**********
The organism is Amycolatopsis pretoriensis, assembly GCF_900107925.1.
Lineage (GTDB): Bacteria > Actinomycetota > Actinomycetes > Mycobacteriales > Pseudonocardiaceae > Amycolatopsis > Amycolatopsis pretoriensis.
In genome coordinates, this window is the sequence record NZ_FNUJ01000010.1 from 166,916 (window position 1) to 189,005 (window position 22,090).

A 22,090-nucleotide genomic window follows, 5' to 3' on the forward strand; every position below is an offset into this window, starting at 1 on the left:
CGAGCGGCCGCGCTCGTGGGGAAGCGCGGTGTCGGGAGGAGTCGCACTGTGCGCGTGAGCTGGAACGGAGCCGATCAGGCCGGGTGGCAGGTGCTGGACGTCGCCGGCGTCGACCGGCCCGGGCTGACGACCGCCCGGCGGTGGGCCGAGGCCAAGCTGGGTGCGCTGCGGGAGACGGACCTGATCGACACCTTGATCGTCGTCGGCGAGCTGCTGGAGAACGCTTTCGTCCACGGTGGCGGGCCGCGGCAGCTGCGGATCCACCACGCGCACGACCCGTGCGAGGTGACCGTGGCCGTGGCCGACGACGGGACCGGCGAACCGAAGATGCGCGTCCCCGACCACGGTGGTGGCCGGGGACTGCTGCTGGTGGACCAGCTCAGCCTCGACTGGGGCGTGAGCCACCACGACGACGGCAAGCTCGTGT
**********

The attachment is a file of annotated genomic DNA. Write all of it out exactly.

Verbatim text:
The organism is Amycolatopsis pretoriensis, assembly GCF_900107925.1.
Lineage (GTDB): Bacteria > Actinomycetota > Actinomycetes > Mycobacteriales > Pseudonocardiaceae > Amycolatopsis > Amycolatopsis pretoriensis.
In genome coordinates, this window is the sequence record NZ_FNUJ01000010.1 from 166,916 (window position 1) to 189,005 (window position 22,090).

A 22,090-nucleotide genomic window follows, 5' to 3' on the forward strand; every position below is an offset into this window, starting at 1 on the left:
CGAGCGGCCGCGCTCGTGGGGAAGCGCGGTGTCGGGAGGAGTCGCACTGTGCGCGTGAGCTGGAACGGAGCCGATCAGGCCGGGTGGCAGGTGCTGGACGTCGCCGGCGTCGACCGGCCCGGGCTGACGACCGCCCGGCGGTGGGCCGAGGCCAAGCTGGGTGCGCTGCGGGAGACGGACCTGATCGACACCTTGATCGTCGTCGGCGAGCTGCTGGAGAACGCTTTCGTCCACGGTGGCGGGCCGCGGCAGCTGCGGATCCACCACGCGCACGACCCGTGCGAGGTGACCGTGGCCGTGGCCGACGACGGGACCGGCGAACCGAAGATGCGCGTCCCCGACCACGGTGGTGGCCGGGGACTGCTGCTGGTGGACCAGCTCAGCCTCGACTGGGGCGTGAGCCACCACGACGACGGCAAGCTCGTGT